to purchase a vehicle, you must supply details of the arrangements you have made to ensure that the vehicle is kept in a roadworthy condition. Leasing a vehicle through a reputable company such as Castle Minibus includes all the necessary maintenance and safety checks, now recommended to be at least every ten weeks.
10-week safety and maintenance inspections
Under a Section 19 Permit the DVSA and CTA (Community Transport Authority) who issue the permits recommend that minibuses have a maintenance safety check every 10 weeks by a qualified professional i.e. a mechanic.
Amanda Howard, on behalf of CTA Advice Team comments: ‘We find it is the smaller new members, and also schools, who don’t understand how important safety inspections are that will need further guidance to enable them to comply with
our requirements. The CTA has always placed a condition on the issue of section 19 permits that
members must undertake to carry out safety inspections at least
every 10 weeks. Where we get an application for section 19 permits which does not state 10 weeks we use the opportunity to email our advice leaflet to them and to discuss what they are doing with regards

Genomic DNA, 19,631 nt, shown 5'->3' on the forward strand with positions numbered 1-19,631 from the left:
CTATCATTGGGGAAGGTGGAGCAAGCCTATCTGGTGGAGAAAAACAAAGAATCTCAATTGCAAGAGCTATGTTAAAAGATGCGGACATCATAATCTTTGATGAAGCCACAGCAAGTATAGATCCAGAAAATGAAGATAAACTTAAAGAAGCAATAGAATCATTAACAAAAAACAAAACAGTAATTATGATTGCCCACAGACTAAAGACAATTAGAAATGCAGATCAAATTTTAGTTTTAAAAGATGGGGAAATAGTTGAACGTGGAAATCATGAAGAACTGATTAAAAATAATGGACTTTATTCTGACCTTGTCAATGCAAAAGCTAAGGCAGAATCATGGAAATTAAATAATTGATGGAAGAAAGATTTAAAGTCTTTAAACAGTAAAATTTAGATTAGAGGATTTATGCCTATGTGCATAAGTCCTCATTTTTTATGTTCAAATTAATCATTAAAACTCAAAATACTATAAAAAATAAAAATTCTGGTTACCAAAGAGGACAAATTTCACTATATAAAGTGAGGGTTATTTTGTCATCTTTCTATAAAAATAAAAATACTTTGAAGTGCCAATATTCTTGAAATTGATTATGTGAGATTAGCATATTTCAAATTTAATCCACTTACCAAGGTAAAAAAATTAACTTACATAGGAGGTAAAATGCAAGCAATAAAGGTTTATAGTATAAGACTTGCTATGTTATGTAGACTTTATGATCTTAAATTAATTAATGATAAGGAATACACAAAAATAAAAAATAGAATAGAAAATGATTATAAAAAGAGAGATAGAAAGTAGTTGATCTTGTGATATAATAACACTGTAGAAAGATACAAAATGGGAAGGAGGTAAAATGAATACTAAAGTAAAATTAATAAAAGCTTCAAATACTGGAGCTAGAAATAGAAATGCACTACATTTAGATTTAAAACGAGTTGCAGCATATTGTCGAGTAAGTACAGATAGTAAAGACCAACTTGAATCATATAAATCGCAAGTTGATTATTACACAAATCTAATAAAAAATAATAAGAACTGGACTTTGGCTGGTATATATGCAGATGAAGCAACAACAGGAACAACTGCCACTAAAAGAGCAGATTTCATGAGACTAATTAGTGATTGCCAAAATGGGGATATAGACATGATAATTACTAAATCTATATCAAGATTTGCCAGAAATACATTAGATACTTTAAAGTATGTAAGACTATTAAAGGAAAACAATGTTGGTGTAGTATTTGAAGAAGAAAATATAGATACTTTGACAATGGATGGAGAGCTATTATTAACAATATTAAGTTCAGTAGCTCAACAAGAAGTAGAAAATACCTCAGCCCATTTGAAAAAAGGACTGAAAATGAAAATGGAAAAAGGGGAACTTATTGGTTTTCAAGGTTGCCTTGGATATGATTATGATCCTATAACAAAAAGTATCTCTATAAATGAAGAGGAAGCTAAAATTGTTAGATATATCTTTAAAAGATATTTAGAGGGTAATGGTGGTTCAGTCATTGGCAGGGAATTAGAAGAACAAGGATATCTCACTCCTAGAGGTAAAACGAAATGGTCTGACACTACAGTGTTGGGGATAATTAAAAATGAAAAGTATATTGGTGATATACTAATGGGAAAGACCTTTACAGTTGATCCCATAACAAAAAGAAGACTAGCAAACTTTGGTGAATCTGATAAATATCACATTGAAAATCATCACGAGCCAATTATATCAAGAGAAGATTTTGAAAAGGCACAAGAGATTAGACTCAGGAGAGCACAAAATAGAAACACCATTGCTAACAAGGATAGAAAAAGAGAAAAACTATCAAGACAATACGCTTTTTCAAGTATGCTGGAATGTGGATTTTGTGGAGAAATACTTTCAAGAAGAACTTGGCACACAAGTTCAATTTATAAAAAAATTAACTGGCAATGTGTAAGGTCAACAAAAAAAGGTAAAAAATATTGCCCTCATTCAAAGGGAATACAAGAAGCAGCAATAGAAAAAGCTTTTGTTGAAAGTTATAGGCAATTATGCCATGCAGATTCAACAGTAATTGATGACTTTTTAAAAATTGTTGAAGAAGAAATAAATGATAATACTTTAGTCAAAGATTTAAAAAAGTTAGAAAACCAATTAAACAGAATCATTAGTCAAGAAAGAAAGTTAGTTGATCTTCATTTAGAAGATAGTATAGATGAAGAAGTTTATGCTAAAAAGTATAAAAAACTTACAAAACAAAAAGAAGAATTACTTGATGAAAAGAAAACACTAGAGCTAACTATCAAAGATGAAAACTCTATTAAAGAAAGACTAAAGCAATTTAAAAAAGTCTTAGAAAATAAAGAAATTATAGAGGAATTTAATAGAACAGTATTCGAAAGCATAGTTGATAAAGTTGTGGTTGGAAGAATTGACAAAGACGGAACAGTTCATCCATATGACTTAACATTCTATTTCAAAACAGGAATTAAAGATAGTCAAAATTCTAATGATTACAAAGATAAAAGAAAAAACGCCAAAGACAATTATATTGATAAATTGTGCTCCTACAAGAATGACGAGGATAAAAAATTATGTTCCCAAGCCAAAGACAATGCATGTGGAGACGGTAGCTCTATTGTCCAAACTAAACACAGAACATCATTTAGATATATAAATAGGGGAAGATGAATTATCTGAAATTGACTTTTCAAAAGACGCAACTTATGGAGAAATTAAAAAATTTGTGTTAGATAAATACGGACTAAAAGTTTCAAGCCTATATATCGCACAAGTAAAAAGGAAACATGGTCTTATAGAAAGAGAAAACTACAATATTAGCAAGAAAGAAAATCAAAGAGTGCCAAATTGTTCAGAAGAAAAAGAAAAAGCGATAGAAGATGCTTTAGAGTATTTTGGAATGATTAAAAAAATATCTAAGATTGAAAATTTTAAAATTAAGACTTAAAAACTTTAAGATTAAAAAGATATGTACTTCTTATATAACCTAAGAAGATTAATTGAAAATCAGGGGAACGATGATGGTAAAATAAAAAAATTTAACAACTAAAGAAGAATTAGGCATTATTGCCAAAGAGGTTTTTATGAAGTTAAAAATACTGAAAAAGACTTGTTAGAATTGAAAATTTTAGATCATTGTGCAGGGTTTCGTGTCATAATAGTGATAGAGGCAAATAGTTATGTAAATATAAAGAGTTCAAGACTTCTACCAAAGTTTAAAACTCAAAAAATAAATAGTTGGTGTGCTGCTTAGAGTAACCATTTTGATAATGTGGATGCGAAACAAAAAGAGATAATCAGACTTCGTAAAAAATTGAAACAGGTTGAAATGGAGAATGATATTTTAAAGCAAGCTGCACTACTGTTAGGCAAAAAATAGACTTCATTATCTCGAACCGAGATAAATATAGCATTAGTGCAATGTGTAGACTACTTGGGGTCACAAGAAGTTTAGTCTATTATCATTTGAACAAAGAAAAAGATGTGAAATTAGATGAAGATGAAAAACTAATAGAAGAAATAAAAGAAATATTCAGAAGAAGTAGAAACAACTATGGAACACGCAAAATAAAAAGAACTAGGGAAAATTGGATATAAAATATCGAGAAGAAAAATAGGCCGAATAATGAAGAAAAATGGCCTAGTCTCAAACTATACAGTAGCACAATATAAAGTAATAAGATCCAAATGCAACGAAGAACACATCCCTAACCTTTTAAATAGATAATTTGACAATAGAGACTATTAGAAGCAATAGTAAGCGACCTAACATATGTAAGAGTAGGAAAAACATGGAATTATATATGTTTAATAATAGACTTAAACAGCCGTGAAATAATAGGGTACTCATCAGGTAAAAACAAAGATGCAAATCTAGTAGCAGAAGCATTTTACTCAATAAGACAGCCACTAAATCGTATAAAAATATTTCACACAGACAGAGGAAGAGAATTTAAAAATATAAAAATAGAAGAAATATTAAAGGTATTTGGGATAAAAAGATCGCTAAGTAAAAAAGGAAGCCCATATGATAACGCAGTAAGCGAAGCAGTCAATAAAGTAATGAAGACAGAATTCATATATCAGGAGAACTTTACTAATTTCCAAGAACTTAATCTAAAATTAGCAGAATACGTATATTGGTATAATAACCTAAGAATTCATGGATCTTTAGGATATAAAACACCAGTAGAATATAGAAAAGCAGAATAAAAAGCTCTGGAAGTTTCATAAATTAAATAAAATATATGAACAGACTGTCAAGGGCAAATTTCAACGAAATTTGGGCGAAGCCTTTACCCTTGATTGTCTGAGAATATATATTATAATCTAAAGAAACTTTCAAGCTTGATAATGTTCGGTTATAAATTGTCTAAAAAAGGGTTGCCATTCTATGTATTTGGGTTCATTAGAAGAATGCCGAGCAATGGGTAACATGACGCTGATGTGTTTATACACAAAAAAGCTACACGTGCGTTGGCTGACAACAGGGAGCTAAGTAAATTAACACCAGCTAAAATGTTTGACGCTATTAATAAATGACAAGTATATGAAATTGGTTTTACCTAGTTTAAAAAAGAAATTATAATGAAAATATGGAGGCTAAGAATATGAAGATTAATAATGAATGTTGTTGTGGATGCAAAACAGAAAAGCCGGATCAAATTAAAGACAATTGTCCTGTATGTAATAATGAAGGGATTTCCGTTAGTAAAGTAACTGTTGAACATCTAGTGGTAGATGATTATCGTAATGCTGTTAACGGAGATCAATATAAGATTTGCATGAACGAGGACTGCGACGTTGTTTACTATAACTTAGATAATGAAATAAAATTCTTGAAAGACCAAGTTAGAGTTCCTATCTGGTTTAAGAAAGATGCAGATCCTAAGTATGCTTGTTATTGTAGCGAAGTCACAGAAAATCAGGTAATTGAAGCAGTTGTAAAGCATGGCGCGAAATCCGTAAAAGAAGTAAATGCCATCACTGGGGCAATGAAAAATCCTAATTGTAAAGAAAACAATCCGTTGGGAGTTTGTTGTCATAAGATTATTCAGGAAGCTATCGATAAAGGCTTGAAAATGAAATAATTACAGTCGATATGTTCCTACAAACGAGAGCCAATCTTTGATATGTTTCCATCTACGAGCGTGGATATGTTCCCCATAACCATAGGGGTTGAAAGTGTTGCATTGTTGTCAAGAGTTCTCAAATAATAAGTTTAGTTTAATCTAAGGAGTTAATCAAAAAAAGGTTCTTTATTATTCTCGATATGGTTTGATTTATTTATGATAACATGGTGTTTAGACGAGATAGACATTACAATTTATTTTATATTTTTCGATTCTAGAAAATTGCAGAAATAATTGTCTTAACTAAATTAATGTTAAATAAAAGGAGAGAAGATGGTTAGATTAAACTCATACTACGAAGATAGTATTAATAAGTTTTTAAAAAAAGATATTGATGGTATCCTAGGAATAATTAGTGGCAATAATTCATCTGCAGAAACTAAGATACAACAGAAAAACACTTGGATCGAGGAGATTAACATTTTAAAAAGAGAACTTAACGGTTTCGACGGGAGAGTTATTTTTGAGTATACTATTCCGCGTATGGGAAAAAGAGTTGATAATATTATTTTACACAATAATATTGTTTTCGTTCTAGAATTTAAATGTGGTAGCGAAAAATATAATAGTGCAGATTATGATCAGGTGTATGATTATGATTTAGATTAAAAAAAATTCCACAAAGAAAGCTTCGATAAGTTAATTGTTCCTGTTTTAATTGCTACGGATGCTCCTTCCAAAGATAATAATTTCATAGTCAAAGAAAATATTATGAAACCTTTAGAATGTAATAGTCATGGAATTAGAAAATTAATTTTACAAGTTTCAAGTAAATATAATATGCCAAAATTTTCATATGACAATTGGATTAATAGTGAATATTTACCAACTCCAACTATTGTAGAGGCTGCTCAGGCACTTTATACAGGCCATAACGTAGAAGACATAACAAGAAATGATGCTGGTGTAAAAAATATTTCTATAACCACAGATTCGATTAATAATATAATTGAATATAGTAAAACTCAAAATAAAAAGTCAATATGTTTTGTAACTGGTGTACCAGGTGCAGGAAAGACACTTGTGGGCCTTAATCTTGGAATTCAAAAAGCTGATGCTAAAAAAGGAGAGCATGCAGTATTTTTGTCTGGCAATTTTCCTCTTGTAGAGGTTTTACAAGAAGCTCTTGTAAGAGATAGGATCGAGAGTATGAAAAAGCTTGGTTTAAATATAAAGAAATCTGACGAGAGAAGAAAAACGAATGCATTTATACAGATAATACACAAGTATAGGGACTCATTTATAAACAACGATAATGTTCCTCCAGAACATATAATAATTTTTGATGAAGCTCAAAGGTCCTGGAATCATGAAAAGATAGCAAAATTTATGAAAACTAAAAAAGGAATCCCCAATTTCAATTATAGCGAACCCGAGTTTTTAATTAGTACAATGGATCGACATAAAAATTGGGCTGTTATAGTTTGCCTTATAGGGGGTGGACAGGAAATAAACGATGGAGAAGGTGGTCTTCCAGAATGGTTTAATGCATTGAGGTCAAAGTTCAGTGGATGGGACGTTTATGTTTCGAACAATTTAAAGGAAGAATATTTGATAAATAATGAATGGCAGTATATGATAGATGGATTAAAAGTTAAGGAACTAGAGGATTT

to vehicle maintenance. Some of our members will carry out safety inspections at 6 weekly intervals and some at 8 weekly intervals, it will depend on their operations’.
Driver and staff training
Driver training for minibuses is also an additional concern for many schools. There is a real grey area as to whether teachers are considered volunteers when driving a minibus. If you’re in agreement with Northern Ireland, legal advice and Castle Minibus you will consider school staff ‘at work’ and still professionally responsible for their charges when they’re driving a minibus. Therefore, you’ll be looking to have them take the full D1 licence which includes
a health and eyesight check as
well as the theory and practical testing with a refresher course, such as MiDAS, every 3 years, as also recommended by the ISBA. Again, the costs of training can add up. Who is responsible for organising all this training, the maintenance
and additional compliance issues? Usually the poor unsuspecting member of staff given the role of transport manager without any training or guidance.
Spread the costs and the responsibilities
Castle Minibus not only leases vehicles that include the 10-week safety and maintenance checks, road side rescue and their expert guidance as standard but offer a range of driver and staff training payment packages to suit all sizes of school. This enables the staff responsible for the minibuses to attend a minibus compliance course, written and delivered by ex-traffic police personnel, to ensure they know exactly what is expected of them in that role and allows for members of staff to complete not only D1 driver training but also refresher courses such as MiDAS, or the Castle Assessment day.
Castle Minibus are the champions of minibus safety and as such
aim to provide accessible ways for UK schools to remain safe and compliant where their minibuses are concerned.
For more information call 01869 253744 or email